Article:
I’m currently trying to read three books at once — something I do not recommend. On the nightstand is Food Politics. I heard Marion Nestle speak in May and purchased her book on nutrition at the conference. It is good, but dry. We eat too much, especially processed foods. And the big food companies spend billions marketing the latest junk food. She makes some great points about not falling for buzz words like, “No trans fats!” and “Whole Wheat!” The food with these labels can still be total crap.
I picked up The Omnivore’s Dilemma at the suggestion of Jessica, who blogs about following a raw diet. This book I simply cannot recommend highly enough. It has taken this blogger, one who is well known for her love of all things fileted and barbequed, to looking and meat with disgust — not just for what they are doing to the animals but for what the current farming system is doing to the earth in her entirety. I’m not calling myself a vegetarian yet, but I’m on the highway to organic vegetableville and this book just stamped my passport.
I consider myself nutrition savvy. It’s something I’m interested in and is part of my job. And yet, Omnivore’s Dilemma taught me more than a thing or two. For example, did you know before WWII eating meat in the United States was a once-a-week luxury, not a three-times-a-day routine? After the war, the US government had an overstock of chemicals, which were given to farmers. The result was a mass crop of corn and the possibility of an agricultural market that could crash from too much product. The government, in turn, purchased the surplus corn and looked for very creative ways to get rid of it — including giving it to ranchers to feed to cows. Viola, we now have a system where animals that should naturally be grazing are living in pens being fed corn. When you change nature in such a way, you get all kinds of strange effects like the recent Ecoli outbreak in California that contaminated our national spinach supply. The Ecoli was tracked back to runoff from nearby cattle plants (you wouldn’t believe how much waste is produced in meat production thanks to the corn diet change). Another interesting note — you wouldn’t believe the amount of oil required to feed cattle corn. From the oil used to make the chemicals farmers have grown dependent on, to the transportation of corn to the farms to the transportation of the meat to market, there are barrels of oil spent on every stocked deli counter.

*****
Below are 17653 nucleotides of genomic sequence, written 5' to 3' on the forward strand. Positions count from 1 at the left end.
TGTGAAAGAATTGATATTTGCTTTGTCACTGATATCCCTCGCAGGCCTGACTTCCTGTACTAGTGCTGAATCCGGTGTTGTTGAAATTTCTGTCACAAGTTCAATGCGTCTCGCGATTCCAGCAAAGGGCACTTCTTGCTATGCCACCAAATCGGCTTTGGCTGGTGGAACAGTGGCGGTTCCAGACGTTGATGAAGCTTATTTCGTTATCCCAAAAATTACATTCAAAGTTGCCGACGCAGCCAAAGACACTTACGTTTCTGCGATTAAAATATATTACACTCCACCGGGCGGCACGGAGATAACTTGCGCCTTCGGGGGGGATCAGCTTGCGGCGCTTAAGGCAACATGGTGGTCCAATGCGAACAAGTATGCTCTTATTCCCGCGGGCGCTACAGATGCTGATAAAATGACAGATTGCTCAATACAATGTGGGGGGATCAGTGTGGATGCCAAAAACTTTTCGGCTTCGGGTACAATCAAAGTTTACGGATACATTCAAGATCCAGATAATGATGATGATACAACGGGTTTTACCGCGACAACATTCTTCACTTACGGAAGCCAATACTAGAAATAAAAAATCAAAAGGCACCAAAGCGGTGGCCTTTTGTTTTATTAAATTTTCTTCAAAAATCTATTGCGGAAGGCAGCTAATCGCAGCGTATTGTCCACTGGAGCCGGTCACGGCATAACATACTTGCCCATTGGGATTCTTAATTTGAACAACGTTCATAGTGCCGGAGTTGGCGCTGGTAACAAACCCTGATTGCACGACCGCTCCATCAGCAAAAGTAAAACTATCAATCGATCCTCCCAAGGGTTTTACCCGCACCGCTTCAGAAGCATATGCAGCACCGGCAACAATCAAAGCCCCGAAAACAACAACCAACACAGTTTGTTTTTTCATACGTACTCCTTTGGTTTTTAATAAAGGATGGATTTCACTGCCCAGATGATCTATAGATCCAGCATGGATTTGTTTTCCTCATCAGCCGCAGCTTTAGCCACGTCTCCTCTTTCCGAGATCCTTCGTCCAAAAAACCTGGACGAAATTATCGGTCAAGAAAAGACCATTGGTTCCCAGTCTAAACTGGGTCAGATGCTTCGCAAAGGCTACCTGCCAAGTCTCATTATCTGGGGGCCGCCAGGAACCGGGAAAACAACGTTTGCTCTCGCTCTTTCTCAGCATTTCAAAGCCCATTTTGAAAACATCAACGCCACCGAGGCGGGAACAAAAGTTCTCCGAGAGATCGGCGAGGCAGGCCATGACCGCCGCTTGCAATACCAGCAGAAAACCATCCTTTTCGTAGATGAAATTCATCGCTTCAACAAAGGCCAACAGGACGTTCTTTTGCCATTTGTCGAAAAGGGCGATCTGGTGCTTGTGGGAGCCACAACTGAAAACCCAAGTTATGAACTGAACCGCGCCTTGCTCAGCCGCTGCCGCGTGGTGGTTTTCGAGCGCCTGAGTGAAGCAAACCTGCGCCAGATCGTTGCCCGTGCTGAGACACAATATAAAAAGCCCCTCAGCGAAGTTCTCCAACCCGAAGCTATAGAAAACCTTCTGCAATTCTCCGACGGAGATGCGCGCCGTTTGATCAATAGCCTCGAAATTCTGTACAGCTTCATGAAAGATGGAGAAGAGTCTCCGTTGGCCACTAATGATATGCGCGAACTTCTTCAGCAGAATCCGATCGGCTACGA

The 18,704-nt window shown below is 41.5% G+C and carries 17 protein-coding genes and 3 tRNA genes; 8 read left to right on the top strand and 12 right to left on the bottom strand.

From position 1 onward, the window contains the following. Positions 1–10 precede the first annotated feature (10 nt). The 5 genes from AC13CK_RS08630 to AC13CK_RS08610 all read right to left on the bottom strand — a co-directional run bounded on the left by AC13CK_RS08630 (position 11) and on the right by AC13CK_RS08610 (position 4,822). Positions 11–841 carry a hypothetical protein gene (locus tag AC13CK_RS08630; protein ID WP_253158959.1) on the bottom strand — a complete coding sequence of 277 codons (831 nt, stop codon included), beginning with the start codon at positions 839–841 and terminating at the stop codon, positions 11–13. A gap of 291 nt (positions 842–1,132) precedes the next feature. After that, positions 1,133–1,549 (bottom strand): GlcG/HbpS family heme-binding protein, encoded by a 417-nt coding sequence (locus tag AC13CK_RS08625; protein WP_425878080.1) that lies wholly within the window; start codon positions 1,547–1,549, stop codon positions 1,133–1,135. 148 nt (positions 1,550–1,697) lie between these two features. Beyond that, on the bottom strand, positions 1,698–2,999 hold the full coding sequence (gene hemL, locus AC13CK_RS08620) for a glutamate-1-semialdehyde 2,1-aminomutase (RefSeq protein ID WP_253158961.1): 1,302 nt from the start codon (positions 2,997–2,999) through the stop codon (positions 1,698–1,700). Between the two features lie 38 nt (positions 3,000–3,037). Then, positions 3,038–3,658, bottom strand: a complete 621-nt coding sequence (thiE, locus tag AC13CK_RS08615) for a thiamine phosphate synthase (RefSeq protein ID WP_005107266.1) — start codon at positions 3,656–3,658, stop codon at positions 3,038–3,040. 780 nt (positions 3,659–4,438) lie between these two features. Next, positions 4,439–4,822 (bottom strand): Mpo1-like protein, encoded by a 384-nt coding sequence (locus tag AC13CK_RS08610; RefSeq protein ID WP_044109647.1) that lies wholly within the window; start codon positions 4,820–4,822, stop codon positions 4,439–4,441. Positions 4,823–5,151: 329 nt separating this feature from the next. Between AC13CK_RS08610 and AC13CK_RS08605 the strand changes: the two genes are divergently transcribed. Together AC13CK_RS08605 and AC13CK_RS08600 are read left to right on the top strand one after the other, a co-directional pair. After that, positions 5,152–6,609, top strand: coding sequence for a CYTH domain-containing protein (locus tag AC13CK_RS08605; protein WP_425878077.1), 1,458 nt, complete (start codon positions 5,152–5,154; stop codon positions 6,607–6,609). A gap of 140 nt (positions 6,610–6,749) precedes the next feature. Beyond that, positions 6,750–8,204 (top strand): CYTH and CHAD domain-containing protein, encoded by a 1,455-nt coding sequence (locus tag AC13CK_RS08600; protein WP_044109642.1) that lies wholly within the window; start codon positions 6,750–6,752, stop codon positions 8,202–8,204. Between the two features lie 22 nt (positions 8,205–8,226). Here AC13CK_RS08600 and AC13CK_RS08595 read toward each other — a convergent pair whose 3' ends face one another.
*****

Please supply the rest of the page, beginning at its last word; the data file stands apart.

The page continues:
And if you are saying to yourself at this moment, “Ah! No worries. I eat chicken!” well, brace yourself. If you are paying for organic or free-range chicken, know that this USDA title means that the animals must have the ability to be outside and not living in pens like the good old standard Tyson chicken. All chicken producers feed chickens grain (corn!) until they can no longer stand on their legs. Then they are slaughtered. This typically takes about 7 weeks. Organic chickens are kept in pens with a tiny door at one end. After week 5, the door is opened. However, their bird brains are accustomed to being inside and so, even though the farmer keeps a teeny tiny lawn perfectly groomed in case a chicken decides to bravely venture where no chicken has gone before, your organic free-range chickens are only roaming in their indoor pens. Granted, organic chickens are not fed grain that was grown or treated with chemicals, but they certainly are not free-range cockadoodle-doing on a cute little farm before being rounded up for the ax.
Old McDonald has long since fled the farm. Instead, four large meat producers have moved in and are handling our nation’s meat in its entirety. You want to talk about national security? Eee, ay, ee, ay OH!
On a lighter note, the third book on the nightstand is Lost Continent by Bill Bryson. I’m participating in Finny’s online book club and have embarrassed myself more than once by guffawing loudly in public while reading this book. Bryson’s dry sarcastic humor is hilarious. Four out of five bananas, absoloodle.
p.s. The even more frequent blogging? I’m trying to do a month of daily blogging along with Mrs. Kennedy.